Eugenio Mira’s second feature is a strange but rare and beautiful bird. A blend of espionage thriller, gothic romance, and fantasy, the title refers to a neurological disorder in which the brain cannot properly interpret visual and aural stimuli, and thereby cannot tell faces and voices apart. Set in late 19th century Barcelona, the victim of this illness is Joana, the daughter of Artur Prats, a lens maker whose creation of the first telescopic rifle scope inadvertently leads to his daughter’s predicament. When he vows never to reveal the secret lens formula, other industrialists concoct a plan to trick Joana into giving it away. They force Vicent, a former servant who under Joana’s condition can be mistaken for her fiancé Carles, into wooing it out of her.
Screenwriter Antonio Trashorras (The Devil’s Backbone) and Mira weave the varying generic elements together seamlessly. The film is gorgeous to look at, with an amazing attention to detail in the story and the aesthetics. And at first, it might seem almost too simply, a love triangle. But Mira makes several tiny cuts in the fabric of the story to allow the viewer to look beneath the surface. The cinematic interpretation of Joana’s condition is terrifying; if I have a criticism of the film, it is that I wish there was more of Joana’s perspective, as it was cleverly enacted. The art direction and cinematography make the film a sumptuous feast for the eyes. But one of the cuts Mira makes gives the viewer the impression that they themselves have agnosia; stripping the scenes of Joana’s isolation of all their color, the viewer is forced to understand her perspective: with no recognizable faces or voices, she can only attempt to interpret the words, and the meaning behind them.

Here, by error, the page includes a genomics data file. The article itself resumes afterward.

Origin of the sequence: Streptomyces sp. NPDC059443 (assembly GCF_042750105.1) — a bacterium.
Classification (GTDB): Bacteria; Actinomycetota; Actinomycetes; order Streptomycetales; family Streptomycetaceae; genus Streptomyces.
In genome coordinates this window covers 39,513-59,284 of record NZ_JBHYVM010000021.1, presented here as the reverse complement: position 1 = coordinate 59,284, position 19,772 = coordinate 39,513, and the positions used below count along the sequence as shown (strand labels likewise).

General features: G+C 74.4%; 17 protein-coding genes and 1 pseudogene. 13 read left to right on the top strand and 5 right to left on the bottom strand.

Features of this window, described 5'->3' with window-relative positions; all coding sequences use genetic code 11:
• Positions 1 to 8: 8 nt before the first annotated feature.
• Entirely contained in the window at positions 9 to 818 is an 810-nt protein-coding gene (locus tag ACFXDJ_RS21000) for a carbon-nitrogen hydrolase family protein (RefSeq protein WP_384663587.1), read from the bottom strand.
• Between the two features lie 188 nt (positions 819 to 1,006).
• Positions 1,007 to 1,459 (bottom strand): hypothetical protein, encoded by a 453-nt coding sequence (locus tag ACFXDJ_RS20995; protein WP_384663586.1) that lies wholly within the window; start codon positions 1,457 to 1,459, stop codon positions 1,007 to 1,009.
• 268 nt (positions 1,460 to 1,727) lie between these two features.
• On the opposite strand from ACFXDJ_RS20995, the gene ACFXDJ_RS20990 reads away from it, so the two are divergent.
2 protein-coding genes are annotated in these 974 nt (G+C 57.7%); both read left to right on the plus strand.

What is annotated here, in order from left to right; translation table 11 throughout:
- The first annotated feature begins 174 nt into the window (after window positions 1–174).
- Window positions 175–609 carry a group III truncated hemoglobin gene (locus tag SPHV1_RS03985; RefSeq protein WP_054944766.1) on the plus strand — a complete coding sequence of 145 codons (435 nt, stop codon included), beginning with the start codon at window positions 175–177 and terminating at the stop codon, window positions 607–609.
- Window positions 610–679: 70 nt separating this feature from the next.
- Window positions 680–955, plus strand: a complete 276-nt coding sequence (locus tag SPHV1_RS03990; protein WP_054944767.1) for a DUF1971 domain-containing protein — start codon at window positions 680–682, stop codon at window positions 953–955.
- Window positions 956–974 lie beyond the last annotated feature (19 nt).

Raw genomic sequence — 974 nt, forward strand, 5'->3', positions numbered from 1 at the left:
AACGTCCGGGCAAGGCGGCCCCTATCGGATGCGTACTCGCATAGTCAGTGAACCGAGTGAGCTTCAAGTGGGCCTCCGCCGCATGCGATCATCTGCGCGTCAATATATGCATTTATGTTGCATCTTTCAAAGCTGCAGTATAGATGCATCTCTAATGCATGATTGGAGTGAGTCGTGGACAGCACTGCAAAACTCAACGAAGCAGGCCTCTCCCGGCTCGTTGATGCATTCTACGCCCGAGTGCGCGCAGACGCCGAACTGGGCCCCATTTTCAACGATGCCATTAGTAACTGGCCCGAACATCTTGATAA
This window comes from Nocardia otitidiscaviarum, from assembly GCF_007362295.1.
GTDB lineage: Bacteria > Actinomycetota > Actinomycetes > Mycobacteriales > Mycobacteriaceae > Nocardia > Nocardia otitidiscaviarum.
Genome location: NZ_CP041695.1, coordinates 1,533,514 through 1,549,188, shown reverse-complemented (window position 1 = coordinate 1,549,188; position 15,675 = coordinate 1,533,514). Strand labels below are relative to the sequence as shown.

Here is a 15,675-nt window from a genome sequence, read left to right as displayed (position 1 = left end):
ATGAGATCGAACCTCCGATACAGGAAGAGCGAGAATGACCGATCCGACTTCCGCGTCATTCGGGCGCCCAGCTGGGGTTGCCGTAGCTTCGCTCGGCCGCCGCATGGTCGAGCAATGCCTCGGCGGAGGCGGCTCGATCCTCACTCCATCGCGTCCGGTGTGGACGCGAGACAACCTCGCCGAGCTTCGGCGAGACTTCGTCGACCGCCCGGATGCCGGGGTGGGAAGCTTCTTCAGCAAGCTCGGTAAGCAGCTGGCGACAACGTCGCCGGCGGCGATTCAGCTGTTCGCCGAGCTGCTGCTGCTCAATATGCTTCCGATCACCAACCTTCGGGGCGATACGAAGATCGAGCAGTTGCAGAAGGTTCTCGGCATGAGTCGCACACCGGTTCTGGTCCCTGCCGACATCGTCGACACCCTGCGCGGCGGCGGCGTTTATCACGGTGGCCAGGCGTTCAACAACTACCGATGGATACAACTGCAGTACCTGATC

The viewer, of course, has more information than Joana, but is caught up attempting to understand her means of interpretation. Her fiancé Carles might love her, but he is unable to express it, and he remains as distant to as she is to him. Vicent is, and he slowly unlocks her heart by finding the right words. Eduardo Noriega’s performance as Carles especially is one of quiet desperation; it seems that he has always loved Joana, but is too bound by societal convention and his own needs. With a haunting soundtrack composed by the director, Mira makes what in other hands might have been a telenovela into something much darker and richer: a clever mix of the gothic and the fantastic, with love and spies, crafted together in a mesmerizing pattern.
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